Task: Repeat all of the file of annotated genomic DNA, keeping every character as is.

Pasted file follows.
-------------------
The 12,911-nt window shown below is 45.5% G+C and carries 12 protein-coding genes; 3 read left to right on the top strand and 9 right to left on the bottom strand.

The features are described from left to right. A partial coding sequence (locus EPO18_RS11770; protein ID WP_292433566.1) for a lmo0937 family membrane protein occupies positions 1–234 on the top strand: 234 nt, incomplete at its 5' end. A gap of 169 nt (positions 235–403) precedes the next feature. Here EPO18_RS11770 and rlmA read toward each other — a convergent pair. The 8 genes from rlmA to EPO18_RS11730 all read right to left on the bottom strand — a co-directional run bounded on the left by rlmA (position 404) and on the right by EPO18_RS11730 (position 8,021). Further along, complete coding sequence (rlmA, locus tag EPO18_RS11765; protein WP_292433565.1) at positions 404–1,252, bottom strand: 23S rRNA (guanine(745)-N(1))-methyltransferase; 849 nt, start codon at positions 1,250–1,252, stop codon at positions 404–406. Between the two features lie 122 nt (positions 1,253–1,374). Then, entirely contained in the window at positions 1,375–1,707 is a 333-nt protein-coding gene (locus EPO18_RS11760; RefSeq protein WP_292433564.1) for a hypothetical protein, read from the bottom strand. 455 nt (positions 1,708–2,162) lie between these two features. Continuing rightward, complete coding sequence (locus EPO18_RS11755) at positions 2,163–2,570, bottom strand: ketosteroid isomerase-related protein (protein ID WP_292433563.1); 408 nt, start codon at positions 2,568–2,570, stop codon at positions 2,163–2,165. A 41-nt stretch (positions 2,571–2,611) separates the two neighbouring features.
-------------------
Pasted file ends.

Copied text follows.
The 12,911-nt window shown below is 45.5% G+C and carries 12 protein-coding genes; 3 read left to right on the top strand and 9 right to left on the bottom strand.

The features are described from left to right. A partial coding sequence (locus EPO18_RS11770; protein ID WP_292433566.1) for a lmo0937 family membrane protein occupies positions 1–234 on the top strand: 234 nt, incomplete at its 5' end. A gap of 169 nt (positions 235–403) precedes the next feature. Here EPO18_RS11770 and rlmA read toward each other — a convergent pair. The 8 genes from rlmA to EPO18_RS11730 all read right to left on the bottom strand — a co-directional run bounded on the left by rlmA (position 404) and on the right by EPO18_RS11730 (position 8,021). Further along, complete coding sequence (rlmA, locus tag EPO18_RS11765; protein WP_292433565.1) at positions 404–1,252, bottom strand: 23S rRNA (guanine(745)-N(1))-methyltransferase; 849 nt, start codon at positions 1,250–1,252, stop codon at positions 404–406. Between the two features lie 122 nt (positions 1,253–1,374). Then, entirely contained in the window at positions 1,375–1,707 is a 333-nt protein-coding gene (locus EPO18_RS11760; RefSeq protein WP_292433564.1) for a hypothetical protein, read from the bottom strand. 455 nt (positions 1,708–2,162) lie between these two features. Continuing rightward, complete coding sequence (locus EPO18_RS11755) at positions 2,163–2,570, bottom strand: ketosteroid isomerase-related protein (protein ID WP_292433563.1); 408 nt, start codon at positions 2,568–2,570, stop codon at positions 2,163–2,165. A 41-nt stretch (positions 2,571–2,611) separates the two neighbouring features.